LODI (CBS13) – Even as everything slowly starts to open back up, getting back to normal amid the pandemic may not be an easy task for kids.
You might even see more out in Lodi as the city is one of the latest to reopen the playgrounds, but while that may be a sign of things getting back to normal, “normal” is not necessarily what kids are feeling.
“It makes me feel sad to not go on class trips. It was fun,” said Addison Izaguarre.
Some are missing class trips and friends. Kaleigh McGee even told us she missed her own birthday party.
“It made me feel kind of sad,” said McGee.
UC Davis Children’s Hospital Psychologist Brandi Hawk says keeping your kids safe while not instilling fear is a balancing act. She’s seen the impact of the pandemic on her own patients.
“Children don’t want to leave their house. They’re afraid even to see their grandparents or relatives that they love because they’re afraid they’ll get them sick,” said Hawk.
Hawk said feeding into your child’s fears could end up causing more anxiety.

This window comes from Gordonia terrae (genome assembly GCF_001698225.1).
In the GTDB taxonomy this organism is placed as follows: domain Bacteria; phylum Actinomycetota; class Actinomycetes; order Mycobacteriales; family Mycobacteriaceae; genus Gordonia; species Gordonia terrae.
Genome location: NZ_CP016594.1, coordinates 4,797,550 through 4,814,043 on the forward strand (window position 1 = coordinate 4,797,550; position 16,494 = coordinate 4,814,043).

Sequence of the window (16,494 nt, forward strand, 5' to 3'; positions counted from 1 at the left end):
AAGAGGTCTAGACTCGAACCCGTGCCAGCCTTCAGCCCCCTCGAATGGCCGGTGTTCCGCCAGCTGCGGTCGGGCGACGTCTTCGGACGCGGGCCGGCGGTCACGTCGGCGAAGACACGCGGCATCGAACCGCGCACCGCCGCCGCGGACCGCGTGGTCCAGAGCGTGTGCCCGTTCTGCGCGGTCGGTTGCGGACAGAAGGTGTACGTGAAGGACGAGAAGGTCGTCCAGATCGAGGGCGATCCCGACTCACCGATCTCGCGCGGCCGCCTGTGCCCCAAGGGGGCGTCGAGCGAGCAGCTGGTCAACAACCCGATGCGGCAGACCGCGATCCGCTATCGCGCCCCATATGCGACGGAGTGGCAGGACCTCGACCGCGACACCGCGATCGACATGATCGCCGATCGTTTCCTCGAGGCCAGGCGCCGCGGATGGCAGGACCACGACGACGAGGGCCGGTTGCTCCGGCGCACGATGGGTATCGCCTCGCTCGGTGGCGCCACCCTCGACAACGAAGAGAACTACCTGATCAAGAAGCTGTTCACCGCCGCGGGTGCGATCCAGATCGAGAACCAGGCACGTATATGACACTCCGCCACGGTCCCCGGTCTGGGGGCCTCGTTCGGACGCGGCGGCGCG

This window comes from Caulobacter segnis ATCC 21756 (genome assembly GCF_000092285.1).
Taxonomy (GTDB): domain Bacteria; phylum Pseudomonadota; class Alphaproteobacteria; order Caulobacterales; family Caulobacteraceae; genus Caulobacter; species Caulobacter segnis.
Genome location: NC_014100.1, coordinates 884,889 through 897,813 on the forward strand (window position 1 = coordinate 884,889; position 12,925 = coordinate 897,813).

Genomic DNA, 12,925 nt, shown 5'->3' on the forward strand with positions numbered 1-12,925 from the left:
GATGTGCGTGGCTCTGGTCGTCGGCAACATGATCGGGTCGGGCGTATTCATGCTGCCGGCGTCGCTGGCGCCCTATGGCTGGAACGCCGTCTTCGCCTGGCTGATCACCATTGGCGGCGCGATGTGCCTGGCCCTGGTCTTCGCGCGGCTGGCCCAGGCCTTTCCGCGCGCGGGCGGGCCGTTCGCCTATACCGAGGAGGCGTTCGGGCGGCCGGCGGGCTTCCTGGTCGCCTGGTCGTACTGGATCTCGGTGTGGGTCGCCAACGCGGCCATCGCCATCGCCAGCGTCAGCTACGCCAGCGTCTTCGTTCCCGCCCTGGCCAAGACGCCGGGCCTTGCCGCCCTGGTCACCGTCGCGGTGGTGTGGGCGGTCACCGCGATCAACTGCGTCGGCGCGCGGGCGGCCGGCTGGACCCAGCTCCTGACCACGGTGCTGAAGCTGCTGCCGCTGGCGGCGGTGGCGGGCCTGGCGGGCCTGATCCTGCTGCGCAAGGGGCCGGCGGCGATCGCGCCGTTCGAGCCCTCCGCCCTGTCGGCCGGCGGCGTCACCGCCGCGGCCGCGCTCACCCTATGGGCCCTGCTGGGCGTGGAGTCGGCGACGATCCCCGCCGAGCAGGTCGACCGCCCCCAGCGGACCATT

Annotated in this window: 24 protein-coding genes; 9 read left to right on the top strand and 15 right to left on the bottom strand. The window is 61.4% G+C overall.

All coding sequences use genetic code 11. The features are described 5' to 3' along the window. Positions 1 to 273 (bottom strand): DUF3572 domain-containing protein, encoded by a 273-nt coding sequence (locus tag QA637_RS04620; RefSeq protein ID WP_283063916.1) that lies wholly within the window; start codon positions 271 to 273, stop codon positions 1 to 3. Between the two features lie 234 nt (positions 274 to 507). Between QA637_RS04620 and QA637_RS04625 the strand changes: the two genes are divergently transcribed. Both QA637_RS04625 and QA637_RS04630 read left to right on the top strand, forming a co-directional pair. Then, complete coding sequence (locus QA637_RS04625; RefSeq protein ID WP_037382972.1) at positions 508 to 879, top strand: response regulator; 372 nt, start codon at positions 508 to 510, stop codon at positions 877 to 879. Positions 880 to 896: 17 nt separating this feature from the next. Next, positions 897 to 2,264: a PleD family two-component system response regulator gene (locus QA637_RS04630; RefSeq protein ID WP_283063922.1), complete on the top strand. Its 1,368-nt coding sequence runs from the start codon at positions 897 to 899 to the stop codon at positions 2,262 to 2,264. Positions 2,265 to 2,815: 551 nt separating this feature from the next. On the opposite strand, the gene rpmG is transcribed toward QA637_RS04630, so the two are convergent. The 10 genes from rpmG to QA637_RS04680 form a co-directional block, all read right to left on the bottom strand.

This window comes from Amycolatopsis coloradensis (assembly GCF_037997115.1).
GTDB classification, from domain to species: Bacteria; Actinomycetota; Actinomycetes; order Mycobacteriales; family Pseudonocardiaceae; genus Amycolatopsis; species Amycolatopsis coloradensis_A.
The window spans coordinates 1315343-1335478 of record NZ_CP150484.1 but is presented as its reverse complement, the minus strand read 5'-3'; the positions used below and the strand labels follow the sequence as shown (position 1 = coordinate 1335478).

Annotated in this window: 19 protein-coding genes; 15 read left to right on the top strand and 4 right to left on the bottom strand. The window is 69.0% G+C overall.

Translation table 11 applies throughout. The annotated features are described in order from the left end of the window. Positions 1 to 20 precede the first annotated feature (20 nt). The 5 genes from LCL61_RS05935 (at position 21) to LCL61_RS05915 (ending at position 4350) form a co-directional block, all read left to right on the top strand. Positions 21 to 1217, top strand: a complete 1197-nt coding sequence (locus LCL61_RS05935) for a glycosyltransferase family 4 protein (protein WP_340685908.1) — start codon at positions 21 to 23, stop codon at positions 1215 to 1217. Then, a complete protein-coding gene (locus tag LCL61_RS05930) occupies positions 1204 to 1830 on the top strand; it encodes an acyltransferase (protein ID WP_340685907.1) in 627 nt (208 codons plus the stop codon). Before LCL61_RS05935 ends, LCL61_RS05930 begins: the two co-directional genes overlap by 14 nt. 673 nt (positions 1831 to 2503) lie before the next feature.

She recommends parents do not avoid conversations about the pandemic. That may make them feel alone and dependent on themselves to get through the pandemic. Parents should validate their child’s fears, let them know it’s understandable they’d be afraid of the virus, and find an activity that helps your child relax and feel safe.
While some kids will bounce back quickly, others may have a tougher time.
“For other children, they’re going to be anxious and it could take potentially months for them to truly feel comfortable being back in a normal life,” said Hawk.
The National Child Traumatic Stress Network posted a children’s book addressing COVID-19 fears in an effort to aid parents in helping their children cope with the pandemic.